I’m a bit obsessed by radishes these days. First takuan (Japanese pickled daikon radishes) and now simply roasted radishes. I thought about waiting on this post, so you wouldn’t notice my obsession, but it would hardly be fair to you to keep this revelation to myself.
You should roast radishes – really! Whether you’re completely put off by the idea or just skeptical, whether you never eat raw radishes or love them, this adventure will surprise, and hopefully delight, you.
Note to those of you who have already discovered roasted radishes – don’t think ill of me that I spent decades not knowing about this. I may have been living under a rock recently, but I can account for the decades before then in terms of my radish-roasting ignorance.
I grew up in the pre-internet age when knowledge of such important subjects couldn’t be so easily found. There were no daily digests of the latest and greatest trendy techniques and TheKitchn, SeriousEats, and cable cooking channels didn’t even exist! (How did we live in those dark, pre-foodie times?) Well, enough of that – back to radishes.
Roasting is transformative for radishes. Raw, they have a bite that some find unpleasant. But after roasting that bite disappears, replaced by a subtle sweetness.
Although radishes are available year round, winter is the perfect season to roast them. No need for fancy flourishes; a bit of oil and a sprinkling of salt and pepper is all that you need. Sure you can add a few pinches of fresh or dried herbs, or drizzle a bit of warm honey or maple syrup on them afterwards, but I’m happiest when they are simply roasted.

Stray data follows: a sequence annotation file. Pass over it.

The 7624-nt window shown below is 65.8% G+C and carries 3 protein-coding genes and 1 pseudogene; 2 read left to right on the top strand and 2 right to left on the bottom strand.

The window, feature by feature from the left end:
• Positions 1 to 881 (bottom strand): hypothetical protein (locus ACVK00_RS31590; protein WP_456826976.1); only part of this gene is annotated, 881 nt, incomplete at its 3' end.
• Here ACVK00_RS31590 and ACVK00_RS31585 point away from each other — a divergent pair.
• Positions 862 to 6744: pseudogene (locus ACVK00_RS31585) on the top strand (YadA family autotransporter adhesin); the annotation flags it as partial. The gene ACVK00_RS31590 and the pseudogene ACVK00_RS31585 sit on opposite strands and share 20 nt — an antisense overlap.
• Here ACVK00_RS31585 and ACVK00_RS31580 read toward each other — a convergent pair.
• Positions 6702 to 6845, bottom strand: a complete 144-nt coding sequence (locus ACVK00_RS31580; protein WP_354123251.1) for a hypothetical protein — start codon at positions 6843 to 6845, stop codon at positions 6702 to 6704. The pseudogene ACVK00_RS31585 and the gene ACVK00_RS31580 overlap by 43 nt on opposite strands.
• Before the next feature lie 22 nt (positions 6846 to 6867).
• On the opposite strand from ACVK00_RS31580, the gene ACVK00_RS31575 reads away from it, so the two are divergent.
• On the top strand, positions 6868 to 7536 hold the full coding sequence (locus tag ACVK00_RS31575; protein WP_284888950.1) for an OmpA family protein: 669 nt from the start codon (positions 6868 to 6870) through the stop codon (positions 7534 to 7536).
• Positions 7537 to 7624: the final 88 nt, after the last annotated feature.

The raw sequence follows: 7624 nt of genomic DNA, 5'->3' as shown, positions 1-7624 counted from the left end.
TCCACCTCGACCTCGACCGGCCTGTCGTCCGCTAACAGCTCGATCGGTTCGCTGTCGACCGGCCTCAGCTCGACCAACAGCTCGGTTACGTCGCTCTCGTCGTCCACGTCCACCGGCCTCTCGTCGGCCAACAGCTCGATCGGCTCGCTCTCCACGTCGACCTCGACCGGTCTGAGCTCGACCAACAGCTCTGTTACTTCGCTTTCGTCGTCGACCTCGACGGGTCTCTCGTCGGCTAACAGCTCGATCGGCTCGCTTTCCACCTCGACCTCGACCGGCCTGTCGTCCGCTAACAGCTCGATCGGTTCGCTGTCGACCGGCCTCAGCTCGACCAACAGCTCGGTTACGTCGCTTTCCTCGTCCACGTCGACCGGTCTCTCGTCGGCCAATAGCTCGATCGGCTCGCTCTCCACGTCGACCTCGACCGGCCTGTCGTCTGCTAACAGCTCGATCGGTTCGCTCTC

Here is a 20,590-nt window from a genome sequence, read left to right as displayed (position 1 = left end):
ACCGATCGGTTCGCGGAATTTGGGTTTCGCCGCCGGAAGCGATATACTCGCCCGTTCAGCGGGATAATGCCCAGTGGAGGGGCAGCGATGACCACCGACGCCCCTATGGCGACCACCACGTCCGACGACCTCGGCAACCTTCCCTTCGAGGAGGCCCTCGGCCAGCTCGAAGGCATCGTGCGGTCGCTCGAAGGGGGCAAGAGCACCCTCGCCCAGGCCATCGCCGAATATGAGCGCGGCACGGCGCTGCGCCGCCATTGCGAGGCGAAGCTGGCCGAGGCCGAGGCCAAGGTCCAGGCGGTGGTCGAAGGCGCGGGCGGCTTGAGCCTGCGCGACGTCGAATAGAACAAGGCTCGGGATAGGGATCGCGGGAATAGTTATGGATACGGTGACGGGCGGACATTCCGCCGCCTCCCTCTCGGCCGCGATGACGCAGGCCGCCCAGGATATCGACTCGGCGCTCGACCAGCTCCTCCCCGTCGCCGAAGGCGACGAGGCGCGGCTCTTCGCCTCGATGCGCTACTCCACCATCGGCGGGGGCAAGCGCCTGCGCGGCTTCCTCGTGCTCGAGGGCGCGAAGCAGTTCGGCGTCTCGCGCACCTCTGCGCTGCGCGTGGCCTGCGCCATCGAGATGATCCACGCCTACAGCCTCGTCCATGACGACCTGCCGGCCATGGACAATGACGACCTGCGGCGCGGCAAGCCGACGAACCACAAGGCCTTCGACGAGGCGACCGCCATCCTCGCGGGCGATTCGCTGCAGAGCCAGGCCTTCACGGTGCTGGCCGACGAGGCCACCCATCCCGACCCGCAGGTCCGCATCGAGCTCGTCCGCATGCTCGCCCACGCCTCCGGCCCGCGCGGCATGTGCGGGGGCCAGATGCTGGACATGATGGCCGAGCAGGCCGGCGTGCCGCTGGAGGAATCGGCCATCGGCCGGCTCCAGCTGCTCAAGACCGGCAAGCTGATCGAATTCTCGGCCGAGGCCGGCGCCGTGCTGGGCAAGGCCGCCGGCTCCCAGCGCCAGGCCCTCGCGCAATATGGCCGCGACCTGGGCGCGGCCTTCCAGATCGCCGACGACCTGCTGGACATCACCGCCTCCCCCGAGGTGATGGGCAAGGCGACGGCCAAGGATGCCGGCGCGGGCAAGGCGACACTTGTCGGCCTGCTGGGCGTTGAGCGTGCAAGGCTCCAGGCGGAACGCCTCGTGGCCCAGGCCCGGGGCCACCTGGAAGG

There are only 3 requirements to roast any ingredient – vegetable, meat or even fruit – according to Barbara Kafka in her book Roasting: A Simple Art:
- High heat;
- Fat (oil, butter, meat fat, or a combination); and
- A pan with sides not higher than 2 inches in which the ingredients lie flat without much space between them, but with enough room so that they do not overlap.
The pan size and contours are important because if it is too small and the ingredients are piled on top of one another or the sides are too high, the ingredients will steam instead of roast. On the other hand, if the pan is too big, the fat will burn on the empty spaces. The sides should not be too high or the heat cannot sear the ingredients you are roasting.
This recipe is super simple and the combination of vegetables is a colorful and tasty medley. You can dress it up with herbs and spices, but I’d suggest trying it without added flavors the first time so you can appreciate the taste of the radishes.
My friend Aviva of The Six O’clock Scramble brought me a fabulously large red radish. I used some of that one and also several smaller ones in this batch – their tastes were identical to me and I simply cut the large one into pieces the same size as the halved smaller radishes.
Roasted Radishes, Carrots, and Potatoes
Servings – 2 Cost – $3
- 1 pound of mixed carrots, radishes and potatoes, all washed or peeled and cut in 1-inch pieces. (Cut the small radishes in half)
- 1 tablespoon oil (I used extra virgin olive – safflower, grapeseed or other oils work too.)
- ¼ teaspoon coarse sea or kosher salt and freshly ground pepper
- Cutting board
- Measuring spoons
- Medium-small pan
- Metal spatula or pancake turner
- Preheat oven to 450 degrees F
- Coat the chopped vegetables in the oil. I simply move them around in the pan, turning them over with my fingers (or use a fork) or put the vegetables and oil in a plastic bag and shake them around.
- Lay the vegetables in a single layer on the pan. Roast for total of 18-25 minutes, turning them after 10 minutes. They are done when flat sides of the potatoes and the radishes turn golden and the edges begin to brown.
What’s the craziest (or most surprising) food you’ve ever roasted?